Legal Recognition of British Sign Language

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2018 National Disabled Members' Conference
6 July 2018

Conference notes that although the UK government formally recognised British Sign Language (BSL) as a language in its own right in 2003, this did not give full legal status to BSL. Scotland is the only country in the UK to give BSL full legal status and to agree to promote its use. BSL still does not have full legal status in England and Wales and the same is true of BSL and Irish Sign Language (ISL) in Northern Ireland. BSL users are therefore being discriminated against and disadvantaged in three of the four constituent nations of the UK.

Conference recognises that Deaf native BSL users are a distinctive linguistic group whose rights should be protected. Achieving legal status means that BSL would be protected and promoted in a similar way to Welsh and Gaelic languages. Service providers would be required to produce information and support where appropriate in BSL, giving equal access to services for sign language users and removing many of the everyday barriers that they currently face, and which result in widespread discrimination.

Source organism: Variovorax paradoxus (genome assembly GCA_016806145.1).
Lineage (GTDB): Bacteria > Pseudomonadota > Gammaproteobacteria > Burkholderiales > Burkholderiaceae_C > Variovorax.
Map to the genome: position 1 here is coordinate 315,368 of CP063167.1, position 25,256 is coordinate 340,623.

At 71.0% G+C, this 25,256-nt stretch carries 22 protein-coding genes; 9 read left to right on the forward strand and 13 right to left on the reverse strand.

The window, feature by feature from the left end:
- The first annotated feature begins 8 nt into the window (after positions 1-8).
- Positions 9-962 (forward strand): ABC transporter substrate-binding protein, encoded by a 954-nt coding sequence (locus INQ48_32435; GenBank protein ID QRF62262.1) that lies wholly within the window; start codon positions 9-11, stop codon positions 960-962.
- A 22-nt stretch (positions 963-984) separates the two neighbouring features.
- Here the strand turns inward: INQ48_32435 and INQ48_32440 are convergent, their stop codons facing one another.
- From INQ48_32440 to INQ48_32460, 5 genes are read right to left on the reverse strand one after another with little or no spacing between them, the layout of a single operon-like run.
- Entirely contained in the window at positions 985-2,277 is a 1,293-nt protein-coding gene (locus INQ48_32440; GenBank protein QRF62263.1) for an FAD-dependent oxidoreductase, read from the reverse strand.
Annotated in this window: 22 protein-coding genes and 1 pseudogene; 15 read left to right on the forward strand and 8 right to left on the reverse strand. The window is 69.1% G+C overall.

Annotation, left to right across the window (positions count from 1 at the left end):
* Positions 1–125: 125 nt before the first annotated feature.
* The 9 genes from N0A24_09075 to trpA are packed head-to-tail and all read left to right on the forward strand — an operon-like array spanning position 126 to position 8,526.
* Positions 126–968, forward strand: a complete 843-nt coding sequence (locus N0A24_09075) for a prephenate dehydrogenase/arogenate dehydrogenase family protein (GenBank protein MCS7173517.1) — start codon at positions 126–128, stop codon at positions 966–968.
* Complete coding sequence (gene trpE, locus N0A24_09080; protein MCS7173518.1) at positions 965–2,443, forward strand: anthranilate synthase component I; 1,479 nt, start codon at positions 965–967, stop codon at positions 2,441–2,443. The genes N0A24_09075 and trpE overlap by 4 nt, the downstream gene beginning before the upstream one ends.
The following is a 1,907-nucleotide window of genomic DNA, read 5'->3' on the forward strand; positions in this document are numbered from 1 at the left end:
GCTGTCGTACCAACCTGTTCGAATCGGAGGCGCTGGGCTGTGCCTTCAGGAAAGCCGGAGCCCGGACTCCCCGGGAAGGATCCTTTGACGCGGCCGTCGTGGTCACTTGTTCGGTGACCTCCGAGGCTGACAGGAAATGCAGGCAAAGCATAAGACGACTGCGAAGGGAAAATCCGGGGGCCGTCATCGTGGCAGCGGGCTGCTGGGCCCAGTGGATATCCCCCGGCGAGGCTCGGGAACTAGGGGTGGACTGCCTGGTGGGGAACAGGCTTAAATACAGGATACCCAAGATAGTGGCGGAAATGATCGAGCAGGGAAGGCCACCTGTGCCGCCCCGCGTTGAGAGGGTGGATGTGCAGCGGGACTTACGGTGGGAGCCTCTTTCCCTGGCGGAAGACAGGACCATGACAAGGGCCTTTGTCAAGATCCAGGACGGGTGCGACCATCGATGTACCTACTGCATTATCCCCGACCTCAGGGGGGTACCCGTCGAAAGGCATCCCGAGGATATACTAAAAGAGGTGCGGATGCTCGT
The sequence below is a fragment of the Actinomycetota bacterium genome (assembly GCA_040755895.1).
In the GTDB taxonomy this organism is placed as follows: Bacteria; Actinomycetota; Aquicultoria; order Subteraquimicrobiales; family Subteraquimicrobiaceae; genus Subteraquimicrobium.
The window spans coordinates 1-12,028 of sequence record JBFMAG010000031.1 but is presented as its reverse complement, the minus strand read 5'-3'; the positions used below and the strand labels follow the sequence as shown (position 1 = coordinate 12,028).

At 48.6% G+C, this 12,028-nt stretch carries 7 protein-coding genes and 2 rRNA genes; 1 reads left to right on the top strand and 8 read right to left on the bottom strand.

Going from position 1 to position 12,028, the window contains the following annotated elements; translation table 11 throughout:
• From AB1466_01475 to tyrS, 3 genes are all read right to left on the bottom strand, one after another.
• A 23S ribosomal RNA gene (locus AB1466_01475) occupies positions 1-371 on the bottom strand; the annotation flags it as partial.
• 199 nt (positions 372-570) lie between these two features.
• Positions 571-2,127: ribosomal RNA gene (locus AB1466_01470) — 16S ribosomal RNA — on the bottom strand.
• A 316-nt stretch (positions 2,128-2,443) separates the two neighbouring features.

Conference notes that a number of organisations are campaigning for a BSL Act for England, Wales and Northern Ireland that would achieve full legal recognition.

Conference therefore calls on the National Disabled Members Committee to raise awareness of this issue, to support the campaign for a BSL Act and to consider ways UNISON can further contribute to this campaign.